It is tempting in the face of such overt religious and political violence, to say that it was a one-off event. Put that episode on the historical shelf as an idiosyncratic happening brought on by the unique circumstances of a hotly contested election, a pandemic and an unprecedented president refusing to accept reality. Couldn’t happen again, right?

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In fact, it already is. The rhetoric of Christian violence, narratives of spiritual warfare in American politics and religiously inflected support for Donald Trump that surged into view in January are all still present and have been, if anything, galvanized by the riot. The same groups and leaders have turned their attention and considerable networks to the presidential election of 2024. Whether Donald Trump is the Republican nominee or not, we could well see further outbreaks of violence fueled by the worldview of Christian nationalism.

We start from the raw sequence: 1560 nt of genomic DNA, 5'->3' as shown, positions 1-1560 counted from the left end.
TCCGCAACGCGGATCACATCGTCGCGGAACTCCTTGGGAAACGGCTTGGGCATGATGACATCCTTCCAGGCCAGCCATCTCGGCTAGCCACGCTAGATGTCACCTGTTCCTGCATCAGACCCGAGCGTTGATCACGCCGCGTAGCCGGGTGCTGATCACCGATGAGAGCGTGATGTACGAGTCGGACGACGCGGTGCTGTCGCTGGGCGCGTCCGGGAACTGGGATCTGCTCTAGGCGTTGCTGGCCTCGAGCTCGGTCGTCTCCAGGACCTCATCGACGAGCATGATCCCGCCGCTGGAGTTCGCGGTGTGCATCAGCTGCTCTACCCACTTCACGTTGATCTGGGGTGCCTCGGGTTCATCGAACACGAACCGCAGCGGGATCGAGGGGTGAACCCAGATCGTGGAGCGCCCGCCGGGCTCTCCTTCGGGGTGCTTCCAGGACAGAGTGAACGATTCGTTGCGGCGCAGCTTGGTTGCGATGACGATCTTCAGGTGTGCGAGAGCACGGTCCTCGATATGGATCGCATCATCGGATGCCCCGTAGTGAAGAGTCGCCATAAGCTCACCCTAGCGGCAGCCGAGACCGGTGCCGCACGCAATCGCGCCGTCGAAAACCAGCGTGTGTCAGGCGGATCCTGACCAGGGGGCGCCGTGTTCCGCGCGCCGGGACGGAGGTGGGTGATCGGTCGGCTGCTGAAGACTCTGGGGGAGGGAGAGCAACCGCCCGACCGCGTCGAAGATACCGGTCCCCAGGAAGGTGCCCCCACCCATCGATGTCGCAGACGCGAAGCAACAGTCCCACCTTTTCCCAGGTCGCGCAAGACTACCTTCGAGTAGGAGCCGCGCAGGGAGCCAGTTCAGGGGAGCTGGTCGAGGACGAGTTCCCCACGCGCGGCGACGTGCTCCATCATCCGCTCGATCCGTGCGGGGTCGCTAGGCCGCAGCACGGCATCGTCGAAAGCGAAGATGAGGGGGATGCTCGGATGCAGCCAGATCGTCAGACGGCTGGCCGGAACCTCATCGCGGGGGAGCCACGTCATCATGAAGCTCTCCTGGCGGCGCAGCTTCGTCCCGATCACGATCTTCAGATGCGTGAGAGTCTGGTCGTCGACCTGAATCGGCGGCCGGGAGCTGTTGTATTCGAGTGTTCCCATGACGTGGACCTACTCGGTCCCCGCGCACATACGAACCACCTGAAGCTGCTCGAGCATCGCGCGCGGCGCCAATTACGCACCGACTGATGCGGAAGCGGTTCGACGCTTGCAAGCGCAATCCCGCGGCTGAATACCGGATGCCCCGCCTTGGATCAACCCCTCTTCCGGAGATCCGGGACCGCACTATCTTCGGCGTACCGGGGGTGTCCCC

Religious freedom is paramount to life in America, and I am not suggesting any abridgment of anyone’s religious freedom. But the rest of us who do not buy into the Christian nationalist narrative need to be informed about it. We desperately need to learn about the religious communities and social media networks that fostered the conflagration. We need to pay attention to those religious leaders who collaborated with Mr. Trump to instigate and engineer our present state of national political discombobulation.

The religious forces that impelled some Christians to storm the Capitol haven’t gone away, and we ignore the gathering clouds of Christian nationalism at the peril of liberal democracy.

Matthew D. Taylor (mtaylor@icjs.org) is a scholar at the Institute for Islamic, Christian, and Jewish Studies in Baltimore. He is writing a book about American Christianity and the Capitol riot. The opinions expressed in this piece are the author’s and not that of ICJS.